Domaine Glinavos Paleokerisio (500ML) 2018
It is a special type of wine, which revives the well-known traditional semi-sparkling wine of Ioannina, produced in the past by the locals. The little natural carbonate reveals the richness of flavours and aromas with a sweetness that blends in with all the other elements.
They made a choice to cultivate rare varieties forgotten long ago, to experiment and continuously test new techniques for the production of wine solely from these varieties but also combining them with established Greek and non-Greek varieties, aiming to create recognizable high quality wines.
Their inspiration and their primary objective were and still remain the creation of individual and identifiable high quality wines. Following the same philosophy in our own internationally award-winning winery, we create our most beloved spirit of Epirus. The tsipouro - Greek distilled spirit produced both in its classic type and oak- aged type made by the famous local white grape variety Debina.
Today, the welcoming acceptance of our wines and spirits in Greece and abroad as well as the ongoing trust from their customers allows them to continue their wine journey in this most challenging and exciting path. A path which is laid with passion and love for mother earth.
A picturesque Mediterranean nation with a rich wine culture dating back to ancient times, Greece has so much more to offer than just retsina. Between the mainland and the country’s many islands, a wealth of Greek wine styles exists, made mostly from Greece’s plentiful indigenous varieties. After centuries of adversity after Ottoman rule, the modern Greek wine industry took off in the late 20th century with an influx of newly trained winemakers and investments in winemaking technology.
The climate—generally hot Mediterranean—can vary a bit with latitude and elevation, and is mostly moderated by cool maritime breezes. Drought can be an issue for Greek wine during the long, dry summers, sometimes necessitating irrigation.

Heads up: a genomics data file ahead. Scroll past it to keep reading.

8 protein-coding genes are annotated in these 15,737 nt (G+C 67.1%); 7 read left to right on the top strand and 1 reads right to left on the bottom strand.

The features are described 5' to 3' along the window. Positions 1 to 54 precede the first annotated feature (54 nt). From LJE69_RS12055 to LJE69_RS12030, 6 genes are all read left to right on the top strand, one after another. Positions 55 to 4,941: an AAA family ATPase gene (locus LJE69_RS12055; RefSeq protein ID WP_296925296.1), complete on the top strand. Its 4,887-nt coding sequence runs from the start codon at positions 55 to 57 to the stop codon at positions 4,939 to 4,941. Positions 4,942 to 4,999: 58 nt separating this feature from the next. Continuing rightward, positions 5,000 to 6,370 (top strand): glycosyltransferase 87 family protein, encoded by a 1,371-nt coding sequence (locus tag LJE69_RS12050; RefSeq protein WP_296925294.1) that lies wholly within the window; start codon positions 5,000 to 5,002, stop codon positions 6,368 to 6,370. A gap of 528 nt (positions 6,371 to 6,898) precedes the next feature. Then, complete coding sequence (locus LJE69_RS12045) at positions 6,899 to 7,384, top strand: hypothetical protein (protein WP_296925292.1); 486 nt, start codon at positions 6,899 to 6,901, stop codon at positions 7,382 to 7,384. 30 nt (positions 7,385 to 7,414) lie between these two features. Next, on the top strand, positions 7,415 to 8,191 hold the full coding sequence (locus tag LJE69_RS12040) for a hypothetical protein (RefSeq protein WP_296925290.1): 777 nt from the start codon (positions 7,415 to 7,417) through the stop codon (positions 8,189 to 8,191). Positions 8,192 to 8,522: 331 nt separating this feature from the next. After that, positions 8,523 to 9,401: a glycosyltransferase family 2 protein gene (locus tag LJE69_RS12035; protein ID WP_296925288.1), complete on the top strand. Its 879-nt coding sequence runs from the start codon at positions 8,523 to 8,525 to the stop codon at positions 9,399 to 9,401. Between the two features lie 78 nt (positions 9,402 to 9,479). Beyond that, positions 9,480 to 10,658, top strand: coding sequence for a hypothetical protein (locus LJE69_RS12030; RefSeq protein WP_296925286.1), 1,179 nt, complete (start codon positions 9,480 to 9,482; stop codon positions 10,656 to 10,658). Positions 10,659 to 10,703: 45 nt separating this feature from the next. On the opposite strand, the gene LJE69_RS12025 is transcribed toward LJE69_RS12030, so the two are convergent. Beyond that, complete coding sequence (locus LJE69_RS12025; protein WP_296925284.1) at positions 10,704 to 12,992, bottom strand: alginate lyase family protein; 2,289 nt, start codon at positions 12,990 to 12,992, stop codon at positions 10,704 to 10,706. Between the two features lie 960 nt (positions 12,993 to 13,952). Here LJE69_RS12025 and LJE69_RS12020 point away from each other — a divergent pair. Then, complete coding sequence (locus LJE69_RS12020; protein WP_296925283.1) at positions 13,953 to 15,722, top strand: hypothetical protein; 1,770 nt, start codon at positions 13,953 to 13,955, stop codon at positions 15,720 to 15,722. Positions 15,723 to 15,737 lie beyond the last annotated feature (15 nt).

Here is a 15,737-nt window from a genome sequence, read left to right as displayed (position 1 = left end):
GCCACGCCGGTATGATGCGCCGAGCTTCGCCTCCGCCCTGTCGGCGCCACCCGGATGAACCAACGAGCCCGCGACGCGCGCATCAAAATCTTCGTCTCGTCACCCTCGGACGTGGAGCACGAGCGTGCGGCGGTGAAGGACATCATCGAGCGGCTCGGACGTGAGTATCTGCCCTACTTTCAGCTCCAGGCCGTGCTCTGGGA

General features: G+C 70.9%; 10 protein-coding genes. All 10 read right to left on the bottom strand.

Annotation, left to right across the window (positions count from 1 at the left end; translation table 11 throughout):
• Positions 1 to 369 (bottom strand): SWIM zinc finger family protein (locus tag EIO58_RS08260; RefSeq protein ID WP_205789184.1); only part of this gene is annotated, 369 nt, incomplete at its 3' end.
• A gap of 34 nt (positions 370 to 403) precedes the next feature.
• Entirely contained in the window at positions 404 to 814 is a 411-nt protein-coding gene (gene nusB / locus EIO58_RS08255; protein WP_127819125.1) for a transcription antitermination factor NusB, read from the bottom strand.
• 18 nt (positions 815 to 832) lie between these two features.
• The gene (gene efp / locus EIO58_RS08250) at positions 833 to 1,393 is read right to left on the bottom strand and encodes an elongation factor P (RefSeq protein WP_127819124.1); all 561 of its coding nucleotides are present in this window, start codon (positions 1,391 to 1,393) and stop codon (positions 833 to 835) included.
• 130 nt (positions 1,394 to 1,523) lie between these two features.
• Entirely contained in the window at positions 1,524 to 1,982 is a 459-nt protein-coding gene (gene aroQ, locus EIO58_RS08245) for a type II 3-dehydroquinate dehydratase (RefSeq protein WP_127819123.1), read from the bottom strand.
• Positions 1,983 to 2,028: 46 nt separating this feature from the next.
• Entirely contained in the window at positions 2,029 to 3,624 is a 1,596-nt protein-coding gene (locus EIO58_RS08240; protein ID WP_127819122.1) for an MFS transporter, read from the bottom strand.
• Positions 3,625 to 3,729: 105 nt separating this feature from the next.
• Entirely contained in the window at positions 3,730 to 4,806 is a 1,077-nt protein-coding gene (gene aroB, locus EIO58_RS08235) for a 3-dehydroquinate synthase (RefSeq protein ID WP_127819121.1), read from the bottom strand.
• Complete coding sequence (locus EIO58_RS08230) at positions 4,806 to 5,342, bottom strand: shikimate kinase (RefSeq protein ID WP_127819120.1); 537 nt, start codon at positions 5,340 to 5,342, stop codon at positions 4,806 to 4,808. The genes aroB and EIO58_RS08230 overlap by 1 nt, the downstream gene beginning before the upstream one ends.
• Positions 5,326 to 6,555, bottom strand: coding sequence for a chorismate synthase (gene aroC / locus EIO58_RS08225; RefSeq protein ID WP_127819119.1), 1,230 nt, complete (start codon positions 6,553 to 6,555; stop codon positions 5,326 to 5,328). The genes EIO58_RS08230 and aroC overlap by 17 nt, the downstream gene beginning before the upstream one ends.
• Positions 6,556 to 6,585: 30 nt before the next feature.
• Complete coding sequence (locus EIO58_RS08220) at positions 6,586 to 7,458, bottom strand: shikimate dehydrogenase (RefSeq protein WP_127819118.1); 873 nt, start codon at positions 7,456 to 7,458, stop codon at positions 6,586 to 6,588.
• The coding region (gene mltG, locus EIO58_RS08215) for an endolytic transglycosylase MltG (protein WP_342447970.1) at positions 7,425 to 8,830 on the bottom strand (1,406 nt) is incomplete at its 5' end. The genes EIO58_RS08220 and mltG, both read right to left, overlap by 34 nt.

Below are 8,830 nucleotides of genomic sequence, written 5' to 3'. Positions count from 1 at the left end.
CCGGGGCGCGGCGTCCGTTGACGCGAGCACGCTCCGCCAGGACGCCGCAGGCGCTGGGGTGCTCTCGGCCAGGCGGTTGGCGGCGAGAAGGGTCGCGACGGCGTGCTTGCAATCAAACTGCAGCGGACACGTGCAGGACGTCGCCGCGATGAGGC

Over 300 indigenous grapes have been identified throughout Greece, and though not all of them are suitable for wine production, future decades will likely see a significant revival and refinement of many of these native Greek wine varieties. Assyrtiko, the crisp, saline Greek wine variety of the island of Santorini, is one of the most important and popular white wine varieties, alongside Roditis, Robola, Moschofilero, and Malagousia. Muscat is also widely grown for both sweet and dry wines. Prominent red wine varieties include full-bodied and fruity Agiorghitiko, native to Nemea; Macedonia’s savory, tannic Xinomavro; and Mavrodaphne, used commonly to produce a Port-like fortified wine in the Peloponnese.
Representing the topmost expression of a Champagne house, a vintage Champagne is one made from the produce of a single, superior harvest year. Vintage Champagnes account for a mere 5% of total Champagne production and are produced about three times in a decade. Champagne is typically made as a blend of multiple years in order to preserve the house style; these will have non-vintage, or simply, NV on the label. The term, "vintage," as it applies to all wine, simply means a single harvest year.